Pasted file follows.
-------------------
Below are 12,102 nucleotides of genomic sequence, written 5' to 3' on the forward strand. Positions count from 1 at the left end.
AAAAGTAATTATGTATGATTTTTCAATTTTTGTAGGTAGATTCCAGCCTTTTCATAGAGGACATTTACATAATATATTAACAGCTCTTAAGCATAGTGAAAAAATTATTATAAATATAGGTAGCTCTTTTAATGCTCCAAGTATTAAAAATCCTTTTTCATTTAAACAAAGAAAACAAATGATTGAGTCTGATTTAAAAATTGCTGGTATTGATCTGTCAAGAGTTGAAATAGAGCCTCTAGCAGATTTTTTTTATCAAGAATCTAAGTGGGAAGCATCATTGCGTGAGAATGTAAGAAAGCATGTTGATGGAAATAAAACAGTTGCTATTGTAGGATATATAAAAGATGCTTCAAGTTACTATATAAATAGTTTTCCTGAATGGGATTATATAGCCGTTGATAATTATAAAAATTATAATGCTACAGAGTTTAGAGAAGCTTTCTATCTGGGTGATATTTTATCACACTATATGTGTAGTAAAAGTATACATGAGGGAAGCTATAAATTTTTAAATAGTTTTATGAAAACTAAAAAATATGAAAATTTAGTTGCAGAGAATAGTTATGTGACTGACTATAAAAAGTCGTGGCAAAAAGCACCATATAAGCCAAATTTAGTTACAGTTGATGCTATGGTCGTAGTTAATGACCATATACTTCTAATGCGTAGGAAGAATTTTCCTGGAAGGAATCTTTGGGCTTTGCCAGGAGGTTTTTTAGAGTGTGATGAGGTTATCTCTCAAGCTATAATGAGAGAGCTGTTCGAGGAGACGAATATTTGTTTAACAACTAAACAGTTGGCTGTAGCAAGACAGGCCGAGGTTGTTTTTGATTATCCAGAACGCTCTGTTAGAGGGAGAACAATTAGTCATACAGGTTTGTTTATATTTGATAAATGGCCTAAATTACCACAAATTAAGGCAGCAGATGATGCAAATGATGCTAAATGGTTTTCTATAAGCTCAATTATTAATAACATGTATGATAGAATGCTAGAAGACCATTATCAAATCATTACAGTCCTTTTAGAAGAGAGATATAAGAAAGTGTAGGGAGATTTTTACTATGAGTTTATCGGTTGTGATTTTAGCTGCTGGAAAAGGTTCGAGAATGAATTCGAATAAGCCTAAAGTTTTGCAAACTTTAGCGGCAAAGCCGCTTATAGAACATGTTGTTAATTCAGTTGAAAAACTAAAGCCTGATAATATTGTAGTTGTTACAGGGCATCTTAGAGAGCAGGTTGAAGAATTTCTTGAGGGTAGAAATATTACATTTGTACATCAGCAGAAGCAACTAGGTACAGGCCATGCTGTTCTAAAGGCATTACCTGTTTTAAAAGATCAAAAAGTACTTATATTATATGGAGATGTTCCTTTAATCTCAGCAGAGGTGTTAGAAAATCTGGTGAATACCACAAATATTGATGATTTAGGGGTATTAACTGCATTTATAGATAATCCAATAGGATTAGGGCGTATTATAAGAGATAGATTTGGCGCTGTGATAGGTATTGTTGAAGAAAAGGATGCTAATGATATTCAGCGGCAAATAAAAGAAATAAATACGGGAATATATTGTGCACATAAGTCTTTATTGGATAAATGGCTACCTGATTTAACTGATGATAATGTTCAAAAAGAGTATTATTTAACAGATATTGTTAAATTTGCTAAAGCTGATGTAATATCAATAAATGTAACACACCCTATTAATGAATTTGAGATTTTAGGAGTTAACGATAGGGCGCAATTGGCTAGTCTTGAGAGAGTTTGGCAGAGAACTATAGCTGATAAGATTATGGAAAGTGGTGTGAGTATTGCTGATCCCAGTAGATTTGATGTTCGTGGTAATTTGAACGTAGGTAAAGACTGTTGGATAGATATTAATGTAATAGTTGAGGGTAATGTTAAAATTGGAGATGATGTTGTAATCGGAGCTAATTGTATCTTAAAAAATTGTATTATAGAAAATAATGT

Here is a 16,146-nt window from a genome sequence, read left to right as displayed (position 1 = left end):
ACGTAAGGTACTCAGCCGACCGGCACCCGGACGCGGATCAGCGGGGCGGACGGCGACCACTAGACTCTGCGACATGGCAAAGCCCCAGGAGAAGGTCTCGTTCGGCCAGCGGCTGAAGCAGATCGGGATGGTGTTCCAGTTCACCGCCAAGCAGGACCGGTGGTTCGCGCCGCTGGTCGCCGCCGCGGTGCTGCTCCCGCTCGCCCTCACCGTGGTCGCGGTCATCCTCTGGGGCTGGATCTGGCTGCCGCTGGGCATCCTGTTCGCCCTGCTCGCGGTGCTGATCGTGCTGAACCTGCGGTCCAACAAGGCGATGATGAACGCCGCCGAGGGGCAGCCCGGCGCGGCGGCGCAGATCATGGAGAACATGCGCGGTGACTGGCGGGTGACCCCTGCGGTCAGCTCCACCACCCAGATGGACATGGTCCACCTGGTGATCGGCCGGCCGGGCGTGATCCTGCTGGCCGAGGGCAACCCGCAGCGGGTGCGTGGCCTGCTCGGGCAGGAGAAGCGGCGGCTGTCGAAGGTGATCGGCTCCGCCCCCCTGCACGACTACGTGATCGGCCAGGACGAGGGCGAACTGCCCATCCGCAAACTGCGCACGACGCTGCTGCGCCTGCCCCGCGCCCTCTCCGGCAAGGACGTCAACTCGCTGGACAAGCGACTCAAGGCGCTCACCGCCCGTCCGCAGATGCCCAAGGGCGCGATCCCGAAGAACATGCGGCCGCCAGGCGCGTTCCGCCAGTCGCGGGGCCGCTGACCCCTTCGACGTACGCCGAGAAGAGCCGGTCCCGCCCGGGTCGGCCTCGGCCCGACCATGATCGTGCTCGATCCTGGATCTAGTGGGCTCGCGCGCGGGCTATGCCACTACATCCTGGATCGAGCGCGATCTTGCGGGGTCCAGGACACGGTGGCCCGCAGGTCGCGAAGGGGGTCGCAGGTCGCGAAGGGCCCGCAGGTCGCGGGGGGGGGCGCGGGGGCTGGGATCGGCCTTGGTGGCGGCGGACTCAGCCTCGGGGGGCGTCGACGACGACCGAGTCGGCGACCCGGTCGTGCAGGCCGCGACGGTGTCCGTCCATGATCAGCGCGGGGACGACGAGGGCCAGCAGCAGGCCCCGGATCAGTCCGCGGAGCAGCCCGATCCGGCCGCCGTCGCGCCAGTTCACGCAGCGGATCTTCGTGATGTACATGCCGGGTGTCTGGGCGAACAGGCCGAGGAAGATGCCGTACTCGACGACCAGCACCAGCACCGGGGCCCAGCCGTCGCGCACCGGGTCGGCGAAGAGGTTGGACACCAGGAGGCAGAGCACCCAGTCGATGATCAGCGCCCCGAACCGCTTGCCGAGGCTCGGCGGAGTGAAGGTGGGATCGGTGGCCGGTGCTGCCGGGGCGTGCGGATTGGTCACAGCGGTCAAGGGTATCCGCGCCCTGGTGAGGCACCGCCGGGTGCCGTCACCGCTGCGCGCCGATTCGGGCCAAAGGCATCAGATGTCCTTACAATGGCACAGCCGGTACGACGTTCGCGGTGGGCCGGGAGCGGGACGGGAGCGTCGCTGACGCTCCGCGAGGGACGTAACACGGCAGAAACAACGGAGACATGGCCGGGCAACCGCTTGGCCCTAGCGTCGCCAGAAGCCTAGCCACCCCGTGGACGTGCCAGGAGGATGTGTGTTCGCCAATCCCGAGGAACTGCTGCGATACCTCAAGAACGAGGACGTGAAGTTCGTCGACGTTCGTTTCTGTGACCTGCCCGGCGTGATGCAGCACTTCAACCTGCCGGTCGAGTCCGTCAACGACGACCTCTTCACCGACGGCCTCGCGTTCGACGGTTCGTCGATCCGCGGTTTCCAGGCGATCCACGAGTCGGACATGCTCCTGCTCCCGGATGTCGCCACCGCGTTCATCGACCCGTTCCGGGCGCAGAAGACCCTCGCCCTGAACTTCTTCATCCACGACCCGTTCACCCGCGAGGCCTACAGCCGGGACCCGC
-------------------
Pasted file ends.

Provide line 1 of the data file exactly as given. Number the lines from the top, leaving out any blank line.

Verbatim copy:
Below are 12,102 nucleotides of genomic sequence, written 5' to 3' on the forward strand. Positions count from 1 at the left end.